I’ve spoken before about how tower defense games are one of the few genres to work seamlessly with tablet controls due to only requiring one imprecise finger to manage everything. Further experience has proven my initial beliefs correct. Kingdom Rush is a tower defense game that first appeared as a flash game in 2011, though I played the 2013 Android version.
Kingdom Rush is more difficult than most tower defense games due to deliberately low funds, the great differences between the structures you can build, the need for judicious use of items (earned by playing and/or failing levels), and the proper preparation through selecting the right hero for the monster waves of a particular level.
This game’s hordes of enemies are utterly overwhelming even on normal difficulty. Build lots of archers to deal with flying foes? That’s fine, but now you don’t have enough damage for armored enemies. How about armor-piercing wizard towers? Nope, they’re crappy against the regular piles of weak creatures. How about bomb launchers? Those are good for seemingly everything… but don’t even target flying foes, which will appear in great numbers when they do show their faces.
Relax, it’s not as frustrating as it sounds. The game might try its hardest to beat you into the dirt, but like the best hard games, it’s fair. You need to build the right defenses in the right proportions in the right locations in order to survive and the game will punish you for being lazy. If you’re faced with a great menagerie of enemies (and you will be), you need to consider when and where they’ll arrive in order to prepare for them. The defending units prove to be extremely useful in slowing the tide, especially when paired with a beefy hero unit.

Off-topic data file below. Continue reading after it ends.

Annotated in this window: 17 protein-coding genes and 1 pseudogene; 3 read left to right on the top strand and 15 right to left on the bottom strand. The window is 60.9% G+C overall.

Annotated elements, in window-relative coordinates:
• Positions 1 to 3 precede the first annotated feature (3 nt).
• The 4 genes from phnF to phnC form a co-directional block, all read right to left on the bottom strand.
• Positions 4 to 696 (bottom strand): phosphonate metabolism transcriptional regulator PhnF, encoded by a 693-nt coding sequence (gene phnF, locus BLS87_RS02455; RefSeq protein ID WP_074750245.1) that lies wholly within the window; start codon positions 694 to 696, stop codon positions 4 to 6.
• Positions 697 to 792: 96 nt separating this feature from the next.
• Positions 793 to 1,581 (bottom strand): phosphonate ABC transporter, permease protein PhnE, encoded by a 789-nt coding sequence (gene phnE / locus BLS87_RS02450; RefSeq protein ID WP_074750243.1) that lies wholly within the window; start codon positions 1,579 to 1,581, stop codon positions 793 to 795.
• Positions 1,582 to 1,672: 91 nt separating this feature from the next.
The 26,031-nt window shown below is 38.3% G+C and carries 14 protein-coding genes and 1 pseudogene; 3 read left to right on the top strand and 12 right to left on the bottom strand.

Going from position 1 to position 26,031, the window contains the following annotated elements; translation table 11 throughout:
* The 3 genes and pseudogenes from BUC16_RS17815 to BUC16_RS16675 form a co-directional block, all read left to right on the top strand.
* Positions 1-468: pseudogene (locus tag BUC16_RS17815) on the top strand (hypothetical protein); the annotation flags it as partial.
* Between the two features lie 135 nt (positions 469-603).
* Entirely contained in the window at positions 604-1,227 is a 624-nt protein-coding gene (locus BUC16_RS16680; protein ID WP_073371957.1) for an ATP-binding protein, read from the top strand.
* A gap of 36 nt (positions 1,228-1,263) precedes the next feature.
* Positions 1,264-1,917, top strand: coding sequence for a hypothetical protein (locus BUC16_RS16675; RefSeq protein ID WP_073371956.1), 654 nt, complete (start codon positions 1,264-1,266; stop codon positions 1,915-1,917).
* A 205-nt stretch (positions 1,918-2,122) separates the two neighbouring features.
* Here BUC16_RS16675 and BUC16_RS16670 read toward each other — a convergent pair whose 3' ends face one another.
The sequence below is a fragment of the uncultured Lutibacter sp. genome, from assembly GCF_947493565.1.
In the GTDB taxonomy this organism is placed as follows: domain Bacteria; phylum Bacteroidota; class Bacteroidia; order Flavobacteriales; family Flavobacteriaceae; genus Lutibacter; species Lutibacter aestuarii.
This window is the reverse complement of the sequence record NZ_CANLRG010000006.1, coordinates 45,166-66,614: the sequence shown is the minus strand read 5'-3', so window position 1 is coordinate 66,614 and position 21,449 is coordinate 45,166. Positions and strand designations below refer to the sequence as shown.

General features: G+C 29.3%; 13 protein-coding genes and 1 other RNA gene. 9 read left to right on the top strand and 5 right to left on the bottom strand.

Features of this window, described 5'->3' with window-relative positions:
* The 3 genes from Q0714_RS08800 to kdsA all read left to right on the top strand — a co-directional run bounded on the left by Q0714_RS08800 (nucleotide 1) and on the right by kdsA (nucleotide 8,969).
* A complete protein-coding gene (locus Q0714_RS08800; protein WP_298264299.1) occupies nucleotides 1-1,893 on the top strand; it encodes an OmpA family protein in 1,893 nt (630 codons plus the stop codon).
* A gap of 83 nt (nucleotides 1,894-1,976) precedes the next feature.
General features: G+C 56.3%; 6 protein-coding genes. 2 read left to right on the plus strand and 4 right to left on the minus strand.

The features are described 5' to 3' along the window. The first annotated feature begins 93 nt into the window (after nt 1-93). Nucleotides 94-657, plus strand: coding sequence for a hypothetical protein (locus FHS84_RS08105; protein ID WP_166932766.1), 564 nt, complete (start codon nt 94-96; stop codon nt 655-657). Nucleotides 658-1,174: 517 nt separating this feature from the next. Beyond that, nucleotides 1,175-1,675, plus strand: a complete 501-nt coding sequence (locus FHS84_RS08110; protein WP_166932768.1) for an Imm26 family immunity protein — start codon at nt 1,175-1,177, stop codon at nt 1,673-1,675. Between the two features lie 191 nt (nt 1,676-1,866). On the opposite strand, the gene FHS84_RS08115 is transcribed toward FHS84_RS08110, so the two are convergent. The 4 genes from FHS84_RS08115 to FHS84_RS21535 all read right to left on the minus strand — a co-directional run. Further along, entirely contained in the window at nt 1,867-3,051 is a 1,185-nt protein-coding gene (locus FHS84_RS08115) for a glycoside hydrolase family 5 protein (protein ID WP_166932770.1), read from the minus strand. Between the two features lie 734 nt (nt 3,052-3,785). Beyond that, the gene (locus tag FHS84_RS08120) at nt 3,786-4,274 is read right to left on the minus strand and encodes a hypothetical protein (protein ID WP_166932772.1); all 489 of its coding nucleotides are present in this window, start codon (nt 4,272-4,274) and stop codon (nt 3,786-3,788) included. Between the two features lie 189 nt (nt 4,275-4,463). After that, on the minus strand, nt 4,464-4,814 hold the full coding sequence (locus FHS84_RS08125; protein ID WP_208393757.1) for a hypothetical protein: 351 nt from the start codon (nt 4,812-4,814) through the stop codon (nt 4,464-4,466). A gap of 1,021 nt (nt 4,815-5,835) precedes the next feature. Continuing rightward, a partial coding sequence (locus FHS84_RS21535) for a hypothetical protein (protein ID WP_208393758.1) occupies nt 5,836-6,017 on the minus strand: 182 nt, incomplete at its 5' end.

But the same strategy will not work for every map. You’ll probably have to play every level several times to develop the best method for fighting your enemies. Sometimes a few strong towers will be best, but frequently you need to spread out, especially in the optional challenge levels that give you limited upgrades. And which of the many (actually unique) heroes would be best for your situation? Kingdom Rush will not hold your hand and it certainly won’t ask you for real-life money to get extra stuff in the game.
Don’t forget items; you might need to temporarily freeze a huge ogre or get that extra 500 gold at the start so your defenses aren’t thinner than toilet paper. And should you pump all your skill points into spells so your meteors don’t bounce off even the weakest monsters, or would they be better spent in toughening up your guards? Or some of both? And then there’s the time-honored tower defense tradition of scrambling to deal with a final wave by hastily selling everything near the front and building/upgrading everything near the exit to get those last few stragglers. You’ll have to put your mind to good use if you want to get anywhere higher than weak baby difficulty.
Tower defense games don’t have to be dumbed-down real-time strategy, nor do they have to suffer from pay-to-win disease. Kingdom Rush might look generic as can be, but it’s smarter and more stimulating than most of its peers. Highly recommended.